George W. Bush has said, "Marriage, between a man and a woman, is the fundamental institution of our society." Barack Obama shares this view. Neither Bush, nor Obama in his higher intelligence, would say that the Constitution rests on this assumption. That would be edging too close to the deeper assumption of society girded by patrilineal descent and privilege. The whole subtext is that marriage, as traditionally defined, is the cornerstone of patriarchy.
The parallel that people have made between the legalization of mixed-race marriages in the 1960s and the controversy today over gay marriage is specious when you realize that the earlier issue stayed within the Constitutional framework of marriage as between a man and a woman. Where marriage is not so defined, it raises the thorny problem of the absence of the procreating male (reduced at best to sperm in a bottle), whose rights as such are embedded, however unarticulated, in the Constitution. Should 50 percent of the population be gay and clamoring for marital rights, one can imagine a Constitutional crisis. As it is, with 10 percent only, more or less, where is the threat? Either society will move over and create a reform, or it will exercise its majority prerogative negatively.
In the "what kind of society do we want" question, civil rights for same-sex couples of both genders are of course most desirable, especially for children, who suffer in ways similar to the children of unwed mothers in the past -- a blight still existing in many countries, but also in significantly numerous layers of American society. Without state legalization of their parents' commitments, children are liable to secrecy or concealment and are at much greater risk than "legal" children for emotional and financial instability. Civil Rights affording gay partners the same benefits of straight married couples can of course be enacted ex-maritally, and they have been. For gay women, the extra-marital benefit package should be ideal. When women marry men, knowingly or not they condone their Constitutional inequity.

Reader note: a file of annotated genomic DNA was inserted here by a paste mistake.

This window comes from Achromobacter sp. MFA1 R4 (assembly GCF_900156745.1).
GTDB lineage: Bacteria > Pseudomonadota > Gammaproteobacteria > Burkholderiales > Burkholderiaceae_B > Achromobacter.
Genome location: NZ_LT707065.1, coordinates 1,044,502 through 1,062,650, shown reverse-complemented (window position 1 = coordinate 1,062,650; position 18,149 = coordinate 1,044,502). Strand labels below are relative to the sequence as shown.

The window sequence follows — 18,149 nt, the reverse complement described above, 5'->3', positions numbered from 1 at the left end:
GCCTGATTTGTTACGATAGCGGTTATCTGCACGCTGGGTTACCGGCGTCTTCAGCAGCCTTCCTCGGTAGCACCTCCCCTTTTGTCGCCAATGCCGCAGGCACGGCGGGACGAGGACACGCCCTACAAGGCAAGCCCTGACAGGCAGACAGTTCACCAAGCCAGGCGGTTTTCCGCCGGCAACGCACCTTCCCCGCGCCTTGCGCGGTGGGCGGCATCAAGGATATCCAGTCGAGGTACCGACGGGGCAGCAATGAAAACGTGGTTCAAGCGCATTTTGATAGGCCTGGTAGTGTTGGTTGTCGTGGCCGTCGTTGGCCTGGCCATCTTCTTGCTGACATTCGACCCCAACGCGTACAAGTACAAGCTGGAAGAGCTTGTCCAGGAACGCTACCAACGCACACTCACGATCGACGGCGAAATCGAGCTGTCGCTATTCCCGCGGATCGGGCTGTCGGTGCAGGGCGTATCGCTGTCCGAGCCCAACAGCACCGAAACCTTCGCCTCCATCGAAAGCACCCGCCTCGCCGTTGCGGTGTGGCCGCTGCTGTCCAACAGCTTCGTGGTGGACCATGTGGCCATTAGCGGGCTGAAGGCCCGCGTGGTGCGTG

Married gay women, allowed into the system, would lose their difference, i.e., the revolutionary potential they represent. If this is true, the government would do well to recognize it and co-opt them by letting them marry each other.
Only another feminist movement is likely to mount a Constitutional challenge resulting in the passage of the ERA or equal rights for women, which died in 1982, having been ratified in 35 states, leaving it three states short of the required 38. Every year, the motion is reintroduced to Congress.
If successful, marriage itself would no longer be the chief supporting institution of patriarchy, existing at the expense of one gender over the other. It would be simply a commitment between equal partners, and marriage between two women hardly worth commenting on.
©Jill Johnston. Previously published on www.jilljohnston.com.